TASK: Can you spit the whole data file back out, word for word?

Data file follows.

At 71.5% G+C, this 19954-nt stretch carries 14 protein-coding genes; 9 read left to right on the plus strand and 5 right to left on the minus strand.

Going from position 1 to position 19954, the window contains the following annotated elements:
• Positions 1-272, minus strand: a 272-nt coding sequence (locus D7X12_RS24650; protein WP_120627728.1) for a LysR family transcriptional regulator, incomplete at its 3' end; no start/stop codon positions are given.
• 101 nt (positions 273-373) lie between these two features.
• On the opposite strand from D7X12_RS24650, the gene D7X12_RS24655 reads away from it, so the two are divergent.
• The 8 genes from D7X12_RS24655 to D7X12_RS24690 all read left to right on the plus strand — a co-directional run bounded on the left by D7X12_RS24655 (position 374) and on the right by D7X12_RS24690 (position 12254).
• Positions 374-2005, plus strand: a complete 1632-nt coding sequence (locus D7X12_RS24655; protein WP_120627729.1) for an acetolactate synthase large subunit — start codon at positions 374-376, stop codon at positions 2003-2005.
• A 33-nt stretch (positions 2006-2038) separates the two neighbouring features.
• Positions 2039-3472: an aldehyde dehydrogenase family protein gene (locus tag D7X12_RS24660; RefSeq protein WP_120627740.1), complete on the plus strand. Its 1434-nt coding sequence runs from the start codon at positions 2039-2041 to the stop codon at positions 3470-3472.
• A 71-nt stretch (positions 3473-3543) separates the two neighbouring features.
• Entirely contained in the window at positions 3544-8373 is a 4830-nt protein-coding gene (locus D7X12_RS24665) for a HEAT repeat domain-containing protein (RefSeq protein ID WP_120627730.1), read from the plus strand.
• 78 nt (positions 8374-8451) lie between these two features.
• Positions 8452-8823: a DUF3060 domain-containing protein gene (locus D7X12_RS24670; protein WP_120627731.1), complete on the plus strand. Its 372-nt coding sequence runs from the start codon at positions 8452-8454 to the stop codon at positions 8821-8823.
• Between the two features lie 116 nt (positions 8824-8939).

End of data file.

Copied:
At 71.5% G+C, this 19954-nt stretch carries 14 protein-coding genes; 9 read left to right on the plus strand and 5 right to left on the minus strand.

Going from position 1 to position 19954, the window contains the following annotated elements:
• Positions 1-272, minus strand: a 272-nt coding sequence (locus D7X12_RS24650; protein WP_120627728.1) for a LysR family transcriptional regulator, incomplete at its 3' end; no start/stop codon positions are given.
• 101 nt (positions 273-373) lie between these two features.
• On the opposite strand from D7X12_RS24650, the gene D7X12_RS24655 reads away from it, so the two are divergent.
• The 8 genes from D7X12_RS24655 to D7X12_RS24690 all read left to right on the plus strand — a co-directional run bounded on the left by D7X12_RS24655 (position 374) and on the right by D7X12_RS24690 (position 12254).
• Positions 374-2005, plus strand: a complete 1632-nt coding sequence (locus D7X12_RS24655; protein WP_120627729.1) for an acetolactate synthase large subunit — start codon at positions 374-376, stop codon at positions 2003-2005.
• A 33-nt stretch (positions 2006-2038) separates the two neighbouring features.
• Positions 2039-3472: an aldehyde dehydrogenase family protein gene (locus tag D7X12_RS24660; RefSeq protein WP_120627740.1), complete on the plus strand. Its 1434-nt coding sequence runs from the start codon at positions 2039-2041 to the stop codon at positions 3470-3472.
• A 71-nt stretch (positions 3473-3543) separates the two neighbouring features.
• Entirely contained in the window at positions 3544-8373 is a 4830-nt protein-coding gene (locus D7X12_RS24665) for a HEAT repeat domain-containing protein (RefSeq protein ID WP_120627730.1), read from the plus strand.
• 78 nt (positions 8374-8451) lie between these two features.
• Positions 8452-8823: a DUF3060 domain-containing protein gene (locus D7X12_RS24670; protein WP_120627731.1), complete on the plus strand. Its 372-nt coding sequence runs from the start codon at positions 8452-8454 to the stop codon at positions 8821-8823.
• Between the two features lie 116 nt (positions 8824-8939).